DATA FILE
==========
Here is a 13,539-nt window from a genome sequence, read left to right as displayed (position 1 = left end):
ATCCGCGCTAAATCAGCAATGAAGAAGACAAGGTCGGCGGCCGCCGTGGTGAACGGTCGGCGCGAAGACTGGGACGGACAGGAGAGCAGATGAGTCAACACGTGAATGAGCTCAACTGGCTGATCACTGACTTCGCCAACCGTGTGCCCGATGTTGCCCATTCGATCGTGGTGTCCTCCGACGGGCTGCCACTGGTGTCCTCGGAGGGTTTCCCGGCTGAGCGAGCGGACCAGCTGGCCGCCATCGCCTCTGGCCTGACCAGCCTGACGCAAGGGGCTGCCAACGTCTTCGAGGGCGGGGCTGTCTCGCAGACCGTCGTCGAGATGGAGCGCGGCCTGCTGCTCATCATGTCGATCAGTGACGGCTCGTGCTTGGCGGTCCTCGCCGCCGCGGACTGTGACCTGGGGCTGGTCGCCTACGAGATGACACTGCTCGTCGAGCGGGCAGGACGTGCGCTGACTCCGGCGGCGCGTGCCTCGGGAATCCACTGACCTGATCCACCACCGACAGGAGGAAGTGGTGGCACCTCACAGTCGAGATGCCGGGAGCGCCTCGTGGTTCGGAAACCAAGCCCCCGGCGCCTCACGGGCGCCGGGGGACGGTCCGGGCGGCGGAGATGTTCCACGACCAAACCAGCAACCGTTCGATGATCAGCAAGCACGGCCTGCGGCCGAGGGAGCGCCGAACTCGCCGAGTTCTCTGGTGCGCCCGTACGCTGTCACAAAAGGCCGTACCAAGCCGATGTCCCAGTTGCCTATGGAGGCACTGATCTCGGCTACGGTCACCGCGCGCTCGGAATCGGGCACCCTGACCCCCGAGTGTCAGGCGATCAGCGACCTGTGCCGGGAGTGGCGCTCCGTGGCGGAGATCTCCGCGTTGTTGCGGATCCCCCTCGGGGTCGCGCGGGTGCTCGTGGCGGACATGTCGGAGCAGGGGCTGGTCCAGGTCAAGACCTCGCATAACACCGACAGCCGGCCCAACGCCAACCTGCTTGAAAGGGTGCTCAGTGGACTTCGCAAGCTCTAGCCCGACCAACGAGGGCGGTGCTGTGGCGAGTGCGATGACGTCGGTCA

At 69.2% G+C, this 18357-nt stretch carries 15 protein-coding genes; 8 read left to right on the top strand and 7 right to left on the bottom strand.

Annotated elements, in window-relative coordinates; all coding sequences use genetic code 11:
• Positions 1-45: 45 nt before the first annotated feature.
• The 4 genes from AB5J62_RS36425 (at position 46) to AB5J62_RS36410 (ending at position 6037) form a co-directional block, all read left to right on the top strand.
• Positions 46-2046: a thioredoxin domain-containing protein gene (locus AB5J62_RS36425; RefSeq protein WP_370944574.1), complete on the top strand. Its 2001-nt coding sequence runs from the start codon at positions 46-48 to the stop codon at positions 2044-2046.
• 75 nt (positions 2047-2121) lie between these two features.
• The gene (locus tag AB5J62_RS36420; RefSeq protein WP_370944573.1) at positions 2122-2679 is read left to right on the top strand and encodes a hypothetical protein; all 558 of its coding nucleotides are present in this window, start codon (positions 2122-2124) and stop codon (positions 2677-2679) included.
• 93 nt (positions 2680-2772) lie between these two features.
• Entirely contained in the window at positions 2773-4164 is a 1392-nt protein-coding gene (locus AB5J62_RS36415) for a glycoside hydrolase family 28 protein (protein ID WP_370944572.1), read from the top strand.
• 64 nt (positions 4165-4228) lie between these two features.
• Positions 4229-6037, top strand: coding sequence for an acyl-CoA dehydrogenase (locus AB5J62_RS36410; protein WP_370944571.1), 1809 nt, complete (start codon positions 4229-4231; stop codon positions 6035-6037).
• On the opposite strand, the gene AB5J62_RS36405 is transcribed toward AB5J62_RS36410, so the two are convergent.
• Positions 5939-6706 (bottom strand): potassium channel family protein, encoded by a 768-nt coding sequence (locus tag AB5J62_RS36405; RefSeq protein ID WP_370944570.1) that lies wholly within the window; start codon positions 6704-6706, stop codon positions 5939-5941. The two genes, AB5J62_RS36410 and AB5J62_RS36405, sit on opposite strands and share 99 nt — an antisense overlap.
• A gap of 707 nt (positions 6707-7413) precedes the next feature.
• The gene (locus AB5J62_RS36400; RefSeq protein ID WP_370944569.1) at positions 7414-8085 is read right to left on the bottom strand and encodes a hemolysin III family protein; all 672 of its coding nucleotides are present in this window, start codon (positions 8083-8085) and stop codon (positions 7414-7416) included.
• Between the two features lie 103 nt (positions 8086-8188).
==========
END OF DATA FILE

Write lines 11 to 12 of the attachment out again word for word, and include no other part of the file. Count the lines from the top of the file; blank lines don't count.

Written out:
• Entirely contained in the window at positions 2773-4164 is a 1392-nt protein-coding gene (locus AB5J62_RS36415) for a glycoside hydrolase family 28 protein (protein ID WP_370944572.1), read from the top strand.
• 64 nt (positions 4165-4228) lie between these two features.